09 SEP 2005 General News

Highlights – World Athletics Final, Day ONE

Virgilijus Alekna takes the men's Discus Throw at the World Athletics Final (Getty Images)Virgilijus Alekna takes the men's Discus Throw at the World Athletics Final (Getty Images) © Copyright

MonteCarloWorld track champions tumbled to defeats on the first day of the 3rd IAAF World Athletics Final in Monaco, while field event champions in the main proved their class.

Injuries see off Wariner and Gatlin’s hopes

First, and perhaps most surprising, to fall was USA’s Jeremy Wariner in the 400m followed swiftly by Justin Gatlin in the 200m. Both finished outside the podium positions, both said they felt injuries as they approached the line – in Wariner’s case a hip flexor strain that forced him to pull up 15 metres out – but neither looked like they were heading for Helsinki-style victories in any case.

A rejuvenated Tyree Washington took the one lap event in 44.51 with Britain’s Tim Benjamin second in a big personal best of 44.56, while Tyson Gay made up for finishing out of the medals in Helsinki by blasting to an impressive 200m victory in 19.96, just three hundredths outside his pb and into a 1.5 m/s wind.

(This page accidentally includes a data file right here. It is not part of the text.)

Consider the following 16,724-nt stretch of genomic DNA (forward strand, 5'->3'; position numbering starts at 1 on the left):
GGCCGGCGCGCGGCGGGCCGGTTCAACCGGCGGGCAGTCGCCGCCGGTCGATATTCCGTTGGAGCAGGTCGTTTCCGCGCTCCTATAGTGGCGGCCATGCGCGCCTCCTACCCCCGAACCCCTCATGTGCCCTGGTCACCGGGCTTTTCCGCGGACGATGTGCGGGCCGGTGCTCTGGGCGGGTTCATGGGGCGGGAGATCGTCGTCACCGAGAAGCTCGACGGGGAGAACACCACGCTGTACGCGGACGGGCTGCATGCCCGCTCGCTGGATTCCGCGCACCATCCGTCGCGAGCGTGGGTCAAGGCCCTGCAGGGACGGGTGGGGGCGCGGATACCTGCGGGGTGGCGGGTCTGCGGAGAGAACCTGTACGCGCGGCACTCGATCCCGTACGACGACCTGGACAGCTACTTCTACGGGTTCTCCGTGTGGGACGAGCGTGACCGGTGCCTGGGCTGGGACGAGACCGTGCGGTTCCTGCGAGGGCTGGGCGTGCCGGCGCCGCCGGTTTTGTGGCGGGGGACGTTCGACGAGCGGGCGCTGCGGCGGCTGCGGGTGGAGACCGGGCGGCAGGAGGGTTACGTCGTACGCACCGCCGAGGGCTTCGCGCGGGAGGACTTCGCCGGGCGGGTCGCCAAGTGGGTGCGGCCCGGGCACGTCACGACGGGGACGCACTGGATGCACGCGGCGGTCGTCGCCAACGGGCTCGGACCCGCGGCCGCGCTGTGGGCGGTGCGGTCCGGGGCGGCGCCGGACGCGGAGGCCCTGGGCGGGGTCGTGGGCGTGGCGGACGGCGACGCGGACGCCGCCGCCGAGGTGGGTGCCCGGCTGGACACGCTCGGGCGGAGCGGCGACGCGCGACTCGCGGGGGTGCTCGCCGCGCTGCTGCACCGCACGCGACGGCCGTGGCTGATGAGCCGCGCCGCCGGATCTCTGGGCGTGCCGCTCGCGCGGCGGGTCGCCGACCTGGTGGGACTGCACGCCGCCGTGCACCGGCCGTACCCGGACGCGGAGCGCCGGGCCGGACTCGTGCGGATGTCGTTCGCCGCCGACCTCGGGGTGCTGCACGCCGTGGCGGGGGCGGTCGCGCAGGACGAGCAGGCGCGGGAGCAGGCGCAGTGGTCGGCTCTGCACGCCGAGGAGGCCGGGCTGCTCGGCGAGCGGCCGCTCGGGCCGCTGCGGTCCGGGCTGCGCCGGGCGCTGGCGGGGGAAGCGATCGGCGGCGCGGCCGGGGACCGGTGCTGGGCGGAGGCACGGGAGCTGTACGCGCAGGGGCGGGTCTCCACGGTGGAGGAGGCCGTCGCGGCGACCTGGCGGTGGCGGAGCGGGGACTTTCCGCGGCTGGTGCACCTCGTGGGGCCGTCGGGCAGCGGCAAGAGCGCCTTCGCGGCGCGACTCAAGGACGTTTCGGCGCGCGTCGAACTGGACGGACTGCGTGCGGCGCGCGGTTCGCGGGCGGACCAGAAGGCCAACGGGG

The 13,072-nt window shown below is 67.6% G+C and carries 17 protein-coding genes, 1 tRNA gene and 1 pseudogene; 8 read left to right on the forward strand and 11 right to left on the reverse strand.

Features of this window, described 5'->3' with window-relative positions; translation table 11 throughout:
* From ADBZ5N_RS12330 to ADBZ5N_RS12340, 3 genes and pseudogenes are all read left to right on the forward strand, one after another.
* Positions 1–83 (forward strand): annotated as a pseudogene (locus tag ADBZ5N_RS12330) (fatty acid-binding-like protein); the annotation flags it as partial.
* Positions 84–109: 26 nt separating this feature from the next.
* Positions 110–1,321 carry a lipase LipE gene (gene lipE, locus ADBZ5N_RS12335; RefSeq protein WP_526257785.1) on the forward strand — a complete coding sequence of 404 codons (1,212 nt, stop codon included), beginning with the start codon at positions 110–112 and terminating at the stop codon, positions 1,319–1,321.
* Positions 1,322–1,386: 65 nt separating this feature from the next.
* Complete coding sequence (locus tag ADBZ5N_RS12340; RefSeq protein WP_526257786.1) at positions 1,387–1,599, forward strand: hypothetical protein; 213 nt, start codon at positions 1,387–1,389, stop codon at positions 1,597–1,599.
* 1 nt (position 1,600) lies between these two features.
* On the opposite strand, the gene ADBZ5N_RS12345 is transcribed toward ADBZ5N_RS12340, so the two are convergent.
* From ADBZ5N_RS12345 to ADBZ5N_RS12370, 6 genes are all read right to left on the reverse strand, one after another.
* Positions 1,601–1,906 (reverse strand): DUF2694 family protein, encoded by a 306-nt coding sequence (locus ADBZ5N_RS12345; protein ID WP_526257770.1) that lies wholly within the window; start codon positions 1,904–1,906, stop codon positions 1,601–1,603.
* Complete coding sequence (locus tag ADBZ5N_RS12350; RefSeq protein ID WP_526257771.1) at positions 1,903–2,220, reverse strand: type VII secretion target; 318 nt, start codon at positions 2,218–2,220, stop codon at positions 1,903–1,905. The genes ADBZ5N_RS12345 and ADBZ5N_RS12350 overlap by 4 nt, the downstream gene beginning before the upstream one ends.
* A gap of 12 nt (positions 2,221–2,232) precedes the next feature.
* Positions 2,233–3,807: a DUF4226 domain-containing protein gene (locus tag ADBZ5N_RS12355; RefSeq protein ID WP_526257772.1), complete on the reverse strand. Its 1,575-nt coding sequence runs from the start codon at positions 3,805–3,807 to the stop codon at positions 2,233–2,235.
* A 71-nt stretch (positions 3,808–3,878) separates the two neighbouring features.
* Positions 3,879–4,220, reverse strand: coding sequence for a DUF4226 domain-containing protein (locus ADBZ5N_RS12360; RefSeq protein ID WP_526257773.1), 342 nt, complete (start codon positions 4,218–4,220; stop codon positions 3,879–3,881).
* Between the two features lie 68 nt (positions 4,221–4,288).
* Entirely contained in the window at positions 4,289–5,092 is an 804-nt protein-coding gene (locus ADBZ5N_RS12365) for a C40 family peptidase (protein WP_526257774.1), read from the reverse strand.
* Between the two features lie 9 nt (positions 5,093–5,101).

Gatlin – feeling a quadriceps strain – finished fourth in 20.25 while the limping Wariner was eighth and last in his race.

“A very difficult year”

For Washington the win was especially gratifying after what he called “a very difficult year” in which he has lost his father in April and other members of his family recently in Hurricane Katrina. “This was a victory to make up for all the season,” he said.

“It was great to beat a great competitor like Justin Gatlin,” said Gay. As for Gatlin he was not disappointed. “It’s been a great season for me,” he said.

It was a similar story in the only women’s sprint event tonight, the 100m. World Champion Lauryn Williams may not have been injured but she was no match for Jamaica’s Veronica Campbell who clocked 10.92, one hundredth ahead of France’s Christine Arron who again came up just short of victory in a major final.